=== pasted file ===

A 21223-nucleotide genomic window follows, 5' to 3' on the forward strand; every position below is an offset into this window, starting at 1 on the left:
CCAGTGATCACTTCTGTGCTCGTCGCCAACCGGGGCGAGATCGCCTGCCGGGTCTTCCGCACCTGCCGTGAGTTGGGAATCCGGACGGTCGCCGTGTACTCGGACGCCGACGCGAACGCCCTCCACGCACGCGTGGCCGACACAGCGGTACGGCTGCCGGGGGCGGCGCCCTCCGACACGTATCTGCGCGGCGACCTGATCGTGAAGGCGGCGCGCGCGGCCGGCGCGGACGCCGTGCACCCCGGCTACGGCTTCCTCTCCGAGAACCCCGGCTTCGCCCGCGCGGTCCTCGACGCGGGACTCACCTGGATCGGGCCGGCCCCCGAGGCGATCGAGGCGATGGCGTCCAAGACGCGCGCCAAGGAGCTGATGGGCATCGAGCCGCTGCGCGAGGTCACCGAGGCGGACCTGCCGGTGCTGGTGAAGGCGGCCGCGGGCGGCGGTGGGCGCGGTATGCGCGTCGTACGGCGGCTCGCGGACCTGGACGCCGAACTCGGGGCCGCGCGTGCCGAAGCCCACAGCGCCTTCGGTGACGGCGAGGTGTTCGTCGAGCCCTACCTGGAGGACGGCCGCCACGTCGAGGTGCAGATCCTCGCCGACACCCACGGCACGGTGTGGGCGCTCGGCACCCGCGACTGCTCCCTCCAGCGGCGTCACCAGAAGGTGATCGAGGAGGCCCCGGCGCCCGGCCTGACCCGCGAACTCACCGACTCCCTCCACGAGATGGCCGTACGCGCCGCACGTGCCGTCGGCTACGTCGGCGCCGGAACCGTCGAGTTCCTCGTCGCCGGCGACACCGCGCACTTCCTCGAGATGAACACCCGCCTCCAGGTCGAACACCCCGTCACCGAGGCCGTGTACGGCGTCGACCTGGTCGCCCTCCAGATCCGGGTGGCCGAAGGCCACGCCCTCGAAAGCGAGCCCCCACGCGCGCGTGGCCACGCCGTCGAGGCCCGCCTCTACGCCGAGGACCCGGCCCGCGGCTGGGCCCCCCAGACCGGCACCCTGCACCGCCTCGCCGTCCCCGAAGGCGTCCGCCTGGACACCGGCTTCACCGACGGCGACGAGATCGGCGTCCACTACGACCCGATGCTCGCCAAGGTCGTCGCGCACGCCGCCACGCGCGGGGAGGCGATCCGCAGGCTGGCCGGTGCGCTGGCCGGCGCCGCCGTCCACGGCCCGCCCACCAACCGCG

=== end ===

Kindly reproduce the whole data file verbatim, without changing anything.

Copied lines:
A 21223-nucleotide genomic window follows, 5' to 3' on the forward strand; every position below is an offset into this window, starting at 1 on the left:
CCAGTGATCACTTCTGTGCTCGTCGCCAACCGGGGCGAGATCGCCTGCCGGGTCTTCCGCACCTGCCGTGAGTTGGGAATCCGGACGGTCGCCGTGTACTCGGACGCCGACGCGAACGCCCTCCACGCACGCGTGGCCGACACAGCGGTACGGCTGCCGGGGGCGGCGCCCTCCGACACGTATCTGCGCGGCGACCTGATCGTGAAGGCGGCGCGCGCGGCCGGCGCGGACGCCGTGCACCCCGGCTACGGCTTCCTCTCCGAGAACCCCGGCTTCGCCCGCGCGGTCCTCGACGCGGGACTCACCTGGATCGGGCCGGCCCCCGAGGCGATCGAGGCGATGGCGTCCAAGACGCGCGCCAAGGAGCTGATGGGCATCGAGCCGCTGCGCGAGGTCACCGAGGCGGACCTGCCGGTGCTGGTGAAGGCGGCCGCGGGCGGCGGTGGGCGCGGTATGCGCGTCGTACGGCGGCTCGCGGACCTGGACGCCGAACTCGGGGCCGCGCGTGCCGAAGCCCACAGCGCCTTCGGTGACGGCGAGGTGTTCGTCGAGCCCTACCTGGAGGACGGCCGCCACGTCGAGGTGCAGATCCTCGCCGACACCCACGGCACGGTGTGGGCGCTCGGCACCCGCGACTGCTCCCTCCAGCGGCGTCACCAGAAGGTGATCGAGGAGGCCCCGGCGCCCGGCCTGACCCGCGAACTCACCGACTCCCTCCACGAGATGGCCGTACGCGCCGCACGTGCCGTCGGCTACGTCGGCGCCGGAACCGTCGAGTTCCTCGTCGCCGGCGACACCGCGCACTTCCTCGAGATGAACACCCGCCTCCAGGTCGAACACCCCGTCACCGAGGCCGTGTACGGCGTCGACCTGGTCGCCCTCCAGATCCGGGTGGCCGAAGGCCACGCCCTCGAAAGCGAGCCCCCACGCGCGCGTGGCCACGCCGTCGAGGCCCGCCTCTACGCCGAGGACCCGGCCCGCGGCTGGGCCCCCCAGACCGGCACCCTGCACCGCCTCGCCGTCCCCGAAGGCGTCCGCCTGGACACCGGCTTCACCGACGGCGACGAGATCGGCGTCCACTACGACCCGATGCTCGCCAAGGTCGTCGCGCACGCCGCCACGCGCGGGGAGGCGATCCGCAGGCTGGCCGGTGCGCTGGCCGGCGCCGCCGTCCACGGCCCGCCCACCAACCGCG